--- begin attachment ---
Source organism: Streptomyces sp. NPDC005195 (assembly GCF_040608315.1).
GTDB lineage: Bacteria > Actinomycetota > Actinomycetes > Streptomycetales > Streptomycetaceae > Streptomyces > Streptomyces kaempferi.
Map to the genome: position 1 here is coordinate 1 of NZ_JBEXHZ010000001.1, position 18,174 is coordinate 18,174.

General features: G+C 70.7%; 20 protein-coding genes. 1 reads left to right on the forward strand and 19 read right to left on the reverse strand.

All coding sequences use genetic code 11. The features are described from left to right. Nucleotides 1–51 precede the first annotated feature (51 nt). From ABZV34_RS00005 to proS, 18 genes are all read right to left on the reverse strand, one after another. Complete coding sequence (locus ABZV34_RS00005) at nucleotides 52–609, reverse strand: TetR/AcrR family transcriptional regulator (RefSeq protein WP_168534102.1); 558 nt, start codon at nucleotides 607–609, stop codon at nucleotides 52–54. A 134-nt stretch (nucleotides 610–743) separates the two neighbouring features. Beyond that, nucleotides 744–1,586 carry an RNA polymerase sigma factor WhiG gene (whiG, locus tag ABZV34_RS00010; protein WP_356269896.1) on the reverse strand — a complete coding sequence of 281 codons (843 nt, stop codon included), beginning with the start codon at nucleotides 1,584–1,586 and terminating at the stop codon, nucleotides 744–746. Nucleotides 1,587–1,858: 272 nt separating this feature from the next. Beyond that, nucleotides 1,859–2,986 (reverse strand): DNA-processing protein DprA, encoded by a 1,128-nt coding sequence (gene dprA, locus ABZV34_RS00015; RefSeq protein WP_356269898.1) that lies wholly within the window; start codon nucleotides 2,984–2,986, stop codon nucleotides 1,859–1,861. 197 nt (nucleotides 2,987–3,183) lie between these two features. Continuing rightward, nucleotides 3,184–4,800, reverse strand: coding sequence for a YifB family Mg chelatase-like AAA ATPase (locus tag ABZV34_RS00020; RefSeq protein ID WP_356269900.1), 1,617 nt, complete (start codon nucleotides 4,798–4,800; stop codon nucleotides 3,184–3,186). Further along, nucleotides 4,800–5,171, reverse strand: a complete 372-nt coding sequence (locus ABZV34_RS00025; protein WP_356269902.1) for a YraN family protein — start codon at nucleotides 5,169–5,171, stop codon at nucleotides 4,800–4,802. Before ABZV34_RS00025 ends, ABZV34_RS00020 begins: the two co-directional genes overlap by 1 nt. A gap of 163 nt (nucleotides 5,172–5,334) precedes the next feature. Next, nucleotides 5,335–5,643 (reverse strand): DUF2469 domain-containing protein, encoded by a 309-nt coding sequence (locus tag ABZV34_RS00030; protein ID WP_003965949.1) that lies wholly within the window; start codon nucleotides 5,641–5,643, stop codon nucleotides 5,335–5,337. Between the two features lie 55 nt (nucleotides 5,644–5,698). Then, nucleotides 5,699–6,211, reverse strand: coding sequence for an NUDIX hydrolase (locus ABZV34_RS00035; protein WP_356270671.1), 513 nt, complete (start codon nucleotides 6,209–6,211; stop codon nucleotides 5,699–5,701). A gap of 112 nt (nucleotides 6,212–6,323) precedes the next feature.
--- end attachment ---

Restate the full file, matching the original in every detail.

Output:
Source organism: Streptomyces sp. NPDC005195 (assembly GCF_040608315.1).
GTDB lineage: Bacteria > Actinomycetota > Actinomycetes > Streptomycetales > Streptomycetaceae > Streptomyces > Streptomyces kaempferi.
Map to the genome: position 1 here is coordinate 1 of NZ_JBEXHZ010000001.1, position 18,174 is coordinate 18,174.

General features: G+C 70.7%; 20 protein-coding genes. 1 reads left to right on the forward strand and 19 read right to left on the reverse strand.

All coding sequences use genetic code 11. The features are described from left to right. Nucleotides 1–51 precede the first annotated feature (51 nt). From ABZV34_RS00005 to proS, 18 genes are all read right to left on the reverse strand, one after another. Complete coding sequence (locus ABZV34_RS00005) at nucleotides 52–609, reverse strand: TetR/AcrR family transcriptional regulator (RefSeq protein WP_168534102.1); 558 nt, start codon at nucleotides 607–609, stop codon at nucleotides 52–54. A 134-nt stretch (nucleotides 610–743) separates the two neighbouring features. Beyond that, nucleotides 744–1,586 carry an RNA polymerase sigma factor WhiG gene (whiG, locus tag ABZV34_RS00010; protein WP_356269896.1) on the reverse strand — a complete coding sequence of 281 codons (843 nt, stop codon included), beginning with the start codon at nucleotides 1,584–1,586 and terminating at the stop codon, nucleotides 744–746. Nucleotides 1,587–1,858: 272 nt separating this feature from the next. Beyond that, nucleotides 1,859–2,986 (reverse strand): DNA-processing protein DprA, encoded by a 1,128-nt coding sequence (gene dprA, locus ABZV34_RS00015; RefSeq protein WP_356269898.1) that lies wholly within the window; start codon nucleotides 2,984–2,986, stop codon nucleotides 1,859–1,861. 197 nt (nucleotides 2,987–3,183) lie between these two features. Continuing rightward, nucleotides 3,184–4,800, reverse strand: coding sequence for a YifB family Mg chelatase-like AAA ATPase (locus tag ABZV34_RS00020; RefSeq protein ID WP_356269900.1), 1,617 nt, complete (start codon nucleotides 4,798–4,800; stop codon nucleotides 3,184–3,186). Further along, nucleotides 4,800–5,171, reverse strand: a complete 372-nt coding sequence (locus ABZV34_RS00025; protein WP_356269902.1) for a YraN family protein — start codon at nucleotides 5,169–5,171, stop codon at nucleotides 4,800–4,802. Before ABZV34_RS00025 ends, ABZV34_RS00020 begins: the two co-directional genes overlap by 1 nt. A gap of 163 nt (nucleotides 5,172–5,334) precedes the next feature. Next, nucleotides 5,335–5,643 (reverse strand): DUF2469 domain-containing protein, encoded by a 309-nt coding sequence (locus tag ABZV34_RS00030; protein ID WP_003965949.1) that lies wholly within the window; start codon nucleotides 5,641–5,643, stop codon nucleotides 5,335–5,337. Between the two features lie 55 nt (nucleotides 5,644–5,698). Then, nucleotides 5,699–6,211, reverse strand: coding sequence for an NUDIX hydrolase (locus ABZV34_RS00035; protein WP_356270671.1), 513 nt, complete (start codon nucleotides 6,209–6,211; stop codon nucleotides 5,699–5,701). A gap of 112 nt (nucleotides 6,212–6,323) precedes the next feature.